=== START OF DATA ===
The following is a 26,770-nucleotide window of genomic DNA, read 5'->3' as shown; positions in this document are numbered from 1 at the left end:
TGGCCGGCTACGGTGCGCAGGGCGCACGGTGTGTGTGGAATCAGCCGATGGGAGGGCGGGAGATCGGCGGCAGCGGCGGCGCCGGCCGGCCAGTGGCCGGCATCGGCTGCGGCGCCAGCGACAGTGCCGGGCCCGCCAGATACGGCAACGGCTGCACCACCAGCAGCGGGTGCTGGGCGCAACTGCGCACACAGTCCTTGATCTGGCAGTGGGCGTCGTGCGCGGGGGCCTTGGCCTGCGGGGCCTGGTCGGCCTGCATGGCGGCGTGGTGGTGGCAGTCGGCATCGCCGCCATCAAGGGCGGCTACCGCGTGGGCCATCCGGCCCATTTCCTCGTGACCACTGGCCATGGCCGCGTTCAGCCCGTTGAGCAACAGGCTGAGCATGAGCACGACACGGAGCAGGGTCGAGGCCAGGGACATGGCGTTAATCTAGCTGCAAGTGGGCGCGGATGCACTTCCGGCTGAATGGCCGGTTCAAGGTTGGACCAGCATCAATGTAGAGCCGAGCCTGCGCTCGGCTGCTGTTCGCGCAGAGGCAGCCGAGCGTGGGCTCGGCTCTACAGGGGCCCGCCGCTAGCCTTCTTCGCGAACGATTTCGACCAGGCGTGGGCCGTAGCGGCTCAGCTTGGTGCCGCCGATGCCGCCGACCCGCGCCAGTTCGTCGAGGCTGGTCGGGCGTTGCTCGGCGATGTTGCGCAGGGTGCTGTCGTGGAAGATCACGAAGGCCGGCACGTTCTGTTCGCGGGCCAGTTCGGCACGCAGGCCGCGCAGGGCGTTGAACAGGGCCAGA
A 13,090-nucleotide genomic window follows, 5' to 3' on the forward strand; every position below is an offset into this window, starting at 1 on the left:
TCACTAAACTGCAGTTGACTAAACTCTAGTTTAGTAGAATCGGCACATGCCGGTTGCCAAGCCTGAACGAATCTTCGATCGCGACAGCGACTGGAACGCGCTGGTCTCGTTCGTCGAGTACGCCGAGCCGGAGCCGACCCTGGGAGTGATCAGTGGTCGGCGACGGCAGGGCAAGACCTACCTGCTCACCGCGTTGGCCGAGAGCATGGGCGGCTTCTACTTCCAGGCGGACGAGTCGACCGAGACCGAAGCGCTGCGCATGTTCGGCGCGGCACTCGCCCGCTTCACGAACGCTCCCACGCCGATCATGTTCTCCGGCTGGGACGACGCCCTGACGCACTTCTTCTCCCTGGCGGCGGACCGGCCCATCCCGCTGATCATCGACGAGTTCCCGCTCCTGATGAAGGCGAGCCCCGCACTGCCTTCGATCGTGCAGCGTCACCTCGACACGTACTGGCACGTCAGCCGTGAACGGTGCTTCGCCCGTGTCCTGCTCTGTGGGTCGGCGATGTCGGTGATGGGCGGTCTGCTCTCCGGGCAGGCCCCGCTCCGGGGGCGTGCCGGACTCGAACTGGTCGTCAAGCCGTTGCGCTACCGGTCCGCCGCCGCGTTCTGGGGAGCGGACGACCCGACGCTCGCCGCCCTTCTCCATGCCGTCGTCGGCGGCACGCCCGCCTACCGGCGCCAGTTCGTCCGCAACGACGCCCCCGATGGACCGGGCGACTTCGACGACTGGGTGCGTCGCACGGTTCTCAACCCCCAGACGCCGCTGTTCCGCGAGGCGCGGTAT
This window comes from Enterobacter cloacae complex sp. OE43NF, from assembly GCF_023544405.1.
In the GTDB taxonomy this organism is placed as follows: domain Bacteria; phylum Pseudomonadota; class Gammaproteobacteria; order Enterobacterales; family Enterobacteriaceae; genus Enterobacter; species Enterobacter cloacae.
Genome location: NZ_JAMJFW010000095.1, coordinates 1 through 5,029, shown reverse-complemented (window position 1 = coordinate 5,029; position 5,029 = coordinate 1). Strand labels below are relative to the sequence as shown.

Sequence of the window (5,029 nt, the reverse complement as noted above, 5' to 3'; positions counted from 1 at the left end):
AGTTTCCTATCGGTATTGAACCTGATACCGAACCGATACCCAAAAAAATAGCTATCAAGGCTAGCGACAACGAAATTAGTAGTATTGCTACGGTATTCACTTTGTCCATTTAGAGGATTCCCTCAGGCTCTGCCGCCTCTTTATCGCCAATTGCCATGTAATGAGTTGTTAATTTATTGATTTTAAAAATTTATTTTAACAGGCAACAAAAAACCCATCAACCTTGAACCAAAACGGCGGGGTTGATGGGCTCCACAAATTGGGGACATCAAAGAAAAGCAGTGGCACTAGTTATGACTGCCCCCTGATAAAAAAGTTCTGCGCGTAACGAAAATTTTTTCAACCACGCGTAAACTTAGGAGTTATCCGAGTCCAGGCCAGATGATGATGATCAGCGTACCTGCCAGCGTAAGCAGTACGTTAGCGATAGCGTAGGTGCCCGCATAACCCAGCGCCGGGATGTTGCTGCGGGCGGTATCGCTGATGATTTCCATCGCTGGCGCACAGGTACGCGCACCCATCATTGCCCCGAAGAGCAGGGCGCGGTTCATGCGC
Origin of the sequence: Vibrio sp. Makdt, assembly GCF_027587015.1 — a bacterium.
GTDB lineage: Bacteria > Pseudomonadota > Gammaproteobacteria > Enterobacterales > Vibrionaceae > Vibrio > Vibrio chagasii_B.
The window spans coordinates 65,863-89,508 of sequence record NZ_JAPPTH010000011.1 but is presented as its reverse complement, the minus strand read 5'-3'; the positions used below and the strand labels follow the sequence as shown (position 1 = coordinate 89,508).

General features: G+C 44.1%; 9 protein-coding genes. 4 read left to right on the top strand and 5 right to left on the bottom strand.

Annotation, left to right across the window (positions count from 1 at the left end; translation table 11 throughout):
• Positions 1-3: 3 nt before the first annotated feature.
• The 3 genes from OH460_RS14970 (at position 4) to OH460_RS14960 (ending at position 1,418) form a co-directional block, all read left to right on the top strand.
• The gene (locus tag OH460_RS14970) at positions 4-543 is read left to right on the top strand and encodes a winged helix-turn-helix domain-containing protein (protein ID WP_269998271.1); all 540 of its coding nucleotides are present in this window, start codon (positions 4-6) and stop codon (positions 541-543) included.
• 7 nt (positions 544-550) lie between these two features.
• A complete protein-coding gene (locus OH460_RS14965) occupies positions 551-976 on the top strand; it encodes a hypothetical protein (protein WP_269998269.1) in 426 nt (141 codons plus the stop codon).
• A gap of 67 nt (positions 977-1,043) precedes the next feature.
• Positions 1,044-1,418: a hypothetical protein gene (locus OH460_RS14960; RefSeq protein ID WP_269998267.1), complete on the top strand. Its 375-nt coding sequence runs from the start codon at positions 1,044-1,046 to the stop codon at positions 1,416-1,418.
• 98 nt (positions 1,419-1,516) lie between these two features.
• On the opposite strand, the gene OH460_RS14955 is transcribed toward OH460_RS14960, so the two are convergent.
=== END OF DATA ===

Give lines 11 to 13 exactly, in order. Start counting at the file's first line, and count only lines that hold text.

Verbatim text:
GTDB lineage: Bacteria > Pseudomonadota > Gammaproteobacteria > Enterobacterales > Vibrionaceae > Vibrio > Vibrio chagasii_B.
The window spans coordinates 65,863-89,508 of sequence record NZ_JAPPTH010000011.1 but is presented as its reverse complement, the minus strand read 5'-3'; the positions used below and the strand labels follow the sequence as shown (position 1 = coordinate 89,508).

General features: G+C 44.1%; 9 protein-coding genes. 4 read left to right on the top strand and 5 right to left on the bottom strand.